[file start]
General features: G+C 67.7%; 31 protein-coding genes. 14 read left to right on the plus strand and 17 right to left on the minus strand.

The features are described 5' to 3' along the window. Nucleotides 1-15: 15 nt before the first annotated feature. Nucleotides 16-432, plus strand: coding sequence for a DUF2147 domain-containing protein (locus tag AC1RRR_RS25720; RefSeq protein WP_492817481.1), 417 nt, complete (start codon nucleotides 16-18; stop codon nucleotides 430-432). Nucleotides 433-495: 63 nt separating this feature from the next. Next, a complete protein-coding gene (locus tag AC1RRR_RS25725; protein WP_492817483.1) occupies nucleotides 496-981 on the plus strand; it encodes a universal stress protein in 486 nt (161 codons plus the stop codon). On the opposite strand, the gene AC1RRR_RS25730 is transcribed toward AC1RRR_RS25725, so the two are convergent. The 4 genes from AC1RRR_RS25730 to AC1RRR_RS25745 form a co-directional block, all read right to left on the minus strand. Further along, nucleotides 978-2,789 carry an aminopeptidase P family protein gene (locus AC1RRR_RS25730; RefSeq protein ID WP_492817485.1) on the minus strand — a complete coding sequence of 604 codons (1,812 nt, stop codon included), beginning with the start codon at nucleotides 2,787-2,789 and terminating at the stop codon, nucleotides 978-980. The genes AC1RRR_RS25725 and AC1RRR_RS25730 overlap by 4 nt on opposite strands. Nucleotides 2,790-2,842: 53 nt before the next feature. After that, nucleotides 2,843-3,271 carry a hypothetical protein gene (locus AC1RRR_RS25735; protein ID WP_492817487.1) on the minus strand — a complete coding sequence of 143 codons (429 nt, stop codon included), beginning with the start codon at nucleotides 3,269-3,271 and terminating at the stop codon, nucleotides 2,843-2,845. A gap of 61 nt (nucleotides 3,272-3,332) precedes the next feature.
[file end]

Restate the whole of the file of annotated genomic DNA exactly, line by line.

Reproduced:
General features: G+C 67.7%; 31 protein-coding genes. 14 read left to right on the plus strand and 17 right to left on the minus strand.

The features are described 5' to 3' along the window. Nucleotides 1-15: 15 nt before the first annotated feature. Nucleotides 16-432, plus strand: coding sequence for a DUF2147 domain-containing protein (locus tag AC1RRR_RS25720; RefSeq protein WP_492817481.1), 417 nt, complete (start codon nucleotides 16-18; stop codon nucleotides 430-432). Nucleotides 433-495: 63 nt separating this feature from the next. Next, a complete protein-coding gene (locus tag AC1RRR_RS25725; protein WP_492817483.1) occupies nucleotides 496-981 on the plus strand; it encodes a universal stress protein in 486 nt (161 codons plus the stop codon). On the opposite strand, the gene AC1RRR_RS25730 is transcribed toward AC1RRR_RS25725, so the two are convergent. The 4 genes from AC1RRR_RS25730 to AC1RRR_RS25745 form a co-directional block, all read right to left on the minus strand. Further along, nucleotides 978-2,789 carry an aminopeptidase P family protein gene (locus AC1RRR_RS25730; RefSeq protein ID WP_492817485.1) on the minus strand — a complete coding sequence of 604 codons (1,812 nt, stop codon included), beginning with the start codon at nucleotides 2,787-2,789 and terminating at the stop codon, nucleotides 978-980. The genes AC1RRR_RS25725 and AC1RRR_RS25730 overlap by 4 nt on opposite strands. Nucleotides 2,790-2,842: 53 nt before the next feature. After that, nucleotides 2,843-3,271 carry a hypothetical protein gene (locus AC1RRR_RS25735; protein ID WP_492817487.1) on the minus strand — a complete coding sequence of 143 codons (429 nt, stop codon included), beginning with the start codon at nucleotides 3,269-3,271 and terminating at the stop codon, nucleotides 2,843-2,845. A gap of 61 nt (nucleotides 3,272-3,332) precedes the next feature.